Drunk Driving Debts Can’t be Discharged in Bankruptcy

drunk driving (woodleywonderworks)

Last updated Nov. 30, 2018.

Filing for bankruptcy lets you start over with a clean financial slate. Debt collectors’ and creditors’ phone calls, lawsuits, foreclosures, and repossessions stop when you file, and the court steps between you and your creditors.

The biggest benefit of filing for bankruptcy is that your debts are legally wiped out. Whether you file under Chapter 7 or Chapter 13, almost all of your remaining unsecured debt will be discharged at the end of the process. Your medical debts, credit card debt, and bank loans can all disappear.

That’s a terrific deal and a powerful financial tool, but it’s not available for every type of debt. In fact, some debts have been specifically excluded from the discharge because Congress decided people shouldn’t be able to escape them by filing for bankruptcy. One such type of non-dischargeable debt is debt for personal injuries caused by drunk driving.

What is a discharge?

The bankruptcy discharge is a court order that legally wipes out all of the debts included in the bankruptcy that are eligible for discharge. Your creditors are mailed notice that you’ve been through bankruptcy, and they’re prohibited from attempting to collect from you.

That means that they must stop calling you to try to collect the debts, can’t file lawsuits against you to get you to pay, and can’t undertake any other collection activities. If a debt collector violates the discharge, you can ask the court to punish it for doing so.

What types of debt are discharged in bankruptcy?

In general, the bankruptcy discharge applies to your unsecured debts. Unsecured debts are those debts that are not “secured” by a lien in property. For example, all the following are examples of unsecured debt:

In contrast to unsecured debt, your secured creditors go on as usual. Secured creditors have some kind of security interest in your property to secure the debt you owe them. If you fail to repay the debt, they can foreclose on that interest and take possession of that property. Home mortgages and auto loans are two common examples of secured debt.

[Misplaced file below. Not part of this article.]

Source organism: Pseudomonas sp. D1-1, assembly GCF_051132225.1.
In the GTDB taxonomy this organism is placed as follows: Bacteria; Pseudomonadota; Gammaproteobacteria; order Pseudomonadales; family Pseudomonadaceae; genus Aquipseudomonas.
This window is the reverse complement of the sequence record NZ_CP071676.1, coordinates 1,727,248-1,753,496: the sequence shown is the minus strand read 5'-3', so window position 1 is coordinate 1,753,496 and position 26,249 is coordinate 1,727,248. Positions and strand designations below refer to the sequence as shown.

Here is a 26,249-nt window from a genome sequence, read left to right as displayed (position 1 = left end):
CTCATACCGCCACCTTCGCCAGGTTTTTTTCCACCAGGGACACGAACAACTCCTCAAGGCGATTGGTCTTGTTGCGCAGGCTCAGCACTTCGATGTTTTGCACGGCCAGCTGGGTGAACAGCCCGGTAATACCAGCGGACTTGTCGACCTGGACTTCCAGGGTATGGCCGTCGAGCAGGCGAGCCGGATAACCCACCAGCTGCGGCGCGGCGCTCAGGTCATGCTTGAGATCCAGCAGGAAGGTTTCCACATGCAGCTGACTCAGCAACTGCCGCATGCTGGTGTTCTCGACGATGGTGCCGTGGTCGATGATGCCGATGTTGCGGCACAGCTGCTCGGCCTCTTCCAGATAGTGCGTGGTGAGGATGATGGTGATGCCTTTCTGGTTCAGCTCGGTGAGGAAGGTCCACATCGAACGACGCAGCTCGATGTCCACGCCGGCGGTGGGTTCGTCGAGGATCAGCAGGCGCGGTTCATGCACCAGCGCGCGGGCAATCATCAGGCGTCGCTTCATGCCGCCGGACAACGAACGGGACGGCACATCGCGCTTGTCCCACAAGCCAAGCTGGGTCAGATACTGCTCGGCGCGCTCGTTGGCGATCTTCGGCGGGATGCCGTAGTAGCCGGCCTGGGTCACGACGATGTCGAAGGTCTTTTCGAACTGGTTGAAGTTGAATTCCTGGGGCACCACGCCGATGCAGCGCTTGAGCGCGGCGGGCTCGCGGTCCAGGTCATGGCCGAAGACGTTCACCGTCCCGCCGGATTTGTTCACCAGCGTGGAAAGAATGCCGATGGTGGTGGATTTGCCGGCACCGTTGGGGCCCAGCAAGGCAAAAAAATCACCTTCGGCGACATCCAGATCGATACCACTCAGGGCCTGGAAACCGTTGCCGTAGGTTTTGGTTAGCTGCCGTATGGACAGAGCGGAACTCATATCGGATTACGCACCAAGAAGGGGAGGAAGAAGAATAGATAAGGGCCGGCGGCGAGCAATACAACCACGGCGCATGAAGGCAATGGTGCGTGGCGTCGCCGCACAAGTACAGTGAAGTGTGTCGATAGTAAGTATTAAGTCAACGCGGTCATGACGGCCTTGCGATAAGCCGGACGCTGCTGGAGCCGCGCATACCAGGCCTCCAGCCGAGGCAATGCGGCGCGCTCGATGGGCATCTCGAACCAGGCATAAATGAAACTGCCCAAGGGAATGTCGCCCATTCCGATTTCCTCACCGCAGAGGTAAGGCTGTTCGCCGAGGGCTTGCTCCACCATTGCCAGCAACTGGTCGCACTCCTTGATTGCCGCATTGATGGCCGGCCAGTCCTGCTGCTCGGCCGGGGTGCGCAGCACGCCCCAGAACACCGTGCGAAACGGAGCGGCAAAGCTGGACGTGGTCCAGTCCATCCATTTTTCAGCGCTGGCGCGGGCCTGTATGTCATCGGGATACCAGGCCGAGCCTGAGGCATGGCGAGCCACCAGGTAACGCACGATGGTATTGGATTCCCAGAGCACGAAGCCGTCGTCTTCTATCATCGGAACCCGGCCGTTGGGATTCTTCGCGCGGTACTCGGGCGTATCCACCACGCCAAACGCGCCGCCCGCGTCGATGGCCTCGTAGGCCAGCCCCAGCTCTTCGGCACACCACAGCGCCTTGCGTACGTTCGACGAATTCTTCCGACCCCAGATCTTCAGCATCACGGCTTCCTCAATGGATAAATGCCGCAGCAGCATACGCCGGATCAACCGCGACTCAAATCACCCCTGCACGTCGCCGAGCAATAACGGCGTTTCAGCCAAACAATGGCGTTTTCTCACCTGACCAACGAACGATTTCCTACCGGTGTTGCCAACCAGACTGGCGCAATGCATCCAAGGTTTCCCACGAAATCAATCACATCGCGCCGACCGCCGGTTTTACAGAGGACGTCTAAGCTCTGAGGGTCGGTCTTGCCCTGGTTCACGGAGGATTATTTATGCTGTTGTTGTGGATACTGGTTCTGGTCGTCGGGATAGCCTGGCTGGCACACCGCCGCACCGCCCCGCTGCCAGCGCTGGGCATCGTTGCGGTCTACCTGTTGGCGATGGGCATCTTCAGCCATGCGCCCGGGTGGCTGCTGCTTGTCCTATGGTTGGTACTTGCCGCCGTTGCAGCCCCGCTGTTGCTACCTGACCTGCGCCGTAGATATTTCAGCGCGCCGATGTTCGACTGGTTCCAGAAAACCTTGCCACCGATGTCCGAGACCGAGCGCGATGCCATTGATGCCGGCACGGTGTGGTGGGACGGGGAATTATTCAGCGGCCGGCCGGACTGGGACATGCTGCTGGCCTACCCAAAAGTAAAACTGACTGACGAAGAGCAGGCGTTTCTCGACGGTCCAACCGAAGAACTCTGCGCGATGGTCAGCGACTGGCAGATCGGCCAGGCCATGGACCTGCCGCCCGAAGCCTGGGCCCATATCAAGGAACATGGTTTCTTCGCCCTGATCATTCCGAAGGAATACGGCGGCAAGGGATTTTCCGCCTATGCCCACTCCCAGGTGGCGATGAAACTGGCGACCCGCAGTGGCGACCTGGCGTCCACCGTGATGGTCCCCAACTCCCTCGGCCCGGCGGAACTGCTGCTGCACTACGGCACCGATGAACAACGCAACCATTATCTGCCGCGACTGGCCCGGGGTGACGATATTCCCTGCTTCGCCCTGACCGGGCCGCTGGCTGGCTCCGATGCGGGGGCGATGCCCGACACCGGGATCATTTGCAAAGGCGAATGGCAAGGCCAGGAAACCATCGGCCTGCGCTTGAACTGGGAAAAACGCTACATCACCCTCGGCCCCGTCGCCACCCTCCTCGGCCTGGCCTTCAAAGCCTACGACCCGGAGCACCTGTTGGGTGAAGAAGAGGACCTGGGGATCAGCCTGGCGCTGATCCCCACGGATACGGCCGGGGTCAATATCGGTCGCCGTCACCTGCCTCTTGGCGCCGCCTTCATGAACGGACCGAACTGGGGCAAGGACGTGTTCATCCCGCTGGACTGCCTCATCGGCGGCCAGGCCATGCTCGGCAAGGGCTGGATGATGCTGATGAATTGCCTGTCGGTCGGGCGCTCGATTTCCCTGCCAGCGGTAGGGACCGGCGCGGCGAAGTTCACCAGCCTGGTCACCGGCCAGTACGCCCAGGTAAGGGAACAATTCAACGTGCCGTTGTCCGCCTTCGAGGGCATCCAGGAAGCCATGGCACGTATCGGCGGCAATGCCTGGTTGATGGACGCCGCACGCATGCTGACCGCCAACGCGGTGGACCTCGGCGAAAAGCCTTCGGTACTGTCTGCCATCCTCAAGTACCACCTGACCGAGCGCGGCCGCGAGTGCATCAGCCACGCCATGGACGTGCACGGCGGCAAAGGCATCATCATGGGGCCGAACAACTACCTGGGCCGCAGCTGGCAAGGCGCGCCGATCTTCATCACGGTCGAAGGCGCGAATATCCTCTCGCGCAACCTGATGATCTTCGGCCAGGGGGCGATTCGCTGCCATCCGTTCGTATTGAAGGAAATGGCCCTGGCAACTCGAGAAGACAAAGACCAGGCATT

With secured debt, you do have the option of surrendering the property and getting out from under any deficiency. But secured debts don’t get discharged.. You either pay them or you lose the property that secures the debt.

Debt owed for personal injury caused by drunk driving

Despite the general rule, several types of unsecured debts are not dischargeable in bankruptcy. The law gives repayment of these amounts a higher priority than the financial situation of the debtor. For example, student loans are generally not dischargeable.

Another type of debt you won’t be able to shake through bankruptcy is debt you owe for personal injury you caused while driving under the influence. Drunk driving is a serious problem and Congress wants to ensure that its victims are paid what they are owed. Section 523(a)(9) of the United States Bankruptcy Code specifically excludes debts incurred while driving under the influence from discharge under either Chapter 7 or Chapter 13 bankruptcy.

You’re stuck with judgment debt you incurred for driving under the influence of any substance, not just alcohol. (And yes, that includes medical marijuana that you legally possess under Ohio’s new medical marijuana laws.) That judgment debt also becomes priority debt, meaning it’s repaid before debts you owe to other creditors.

This exclusion applies to judgments owed for personal injury or death only; judgment debt for property damage may still be discharged through bankruptcy. The exclusion only applies to judgment debt incurred while you were driving; if a third party was driving you may still be able to discharge any judgment debt associated with the incident.

Will my debt be discharged?

Judgment debts for personal injury caused by driving under the influence are generally not dischargeable in bankruptcy. If your biggest financial problem is such a judgment debt, bankruptcy may not be the best way for you to deal with it. You may want to consider alternatives, such as negotiating a lower settlement amount or agreeing to make payments over time to pay off the judgment.

An Ohio lawyer can help you determine the best approach to dealing with such judgment debts.

If you’re struggling with debt in general and think bankruptcy might help you, speak to an experienced Ohio bankruptcy attorney. Explain that you owe a judgment debt for personal injury you caused while driving under the influence. You attorney will be able to help you determine if bankruptcy is the best course for you and can help you deal with the judgment debt outside of bankruptcy.

Image from Flickr user woodleywonderworks

 

About Russ Cope

Russ B. Cope is dedicated to legal standards that go far beyond filing cases — he is interested in your goals. Russ wants to be certain that each client is making an informed decision that will make their life better, and thrives on the interaction between lawyer and client.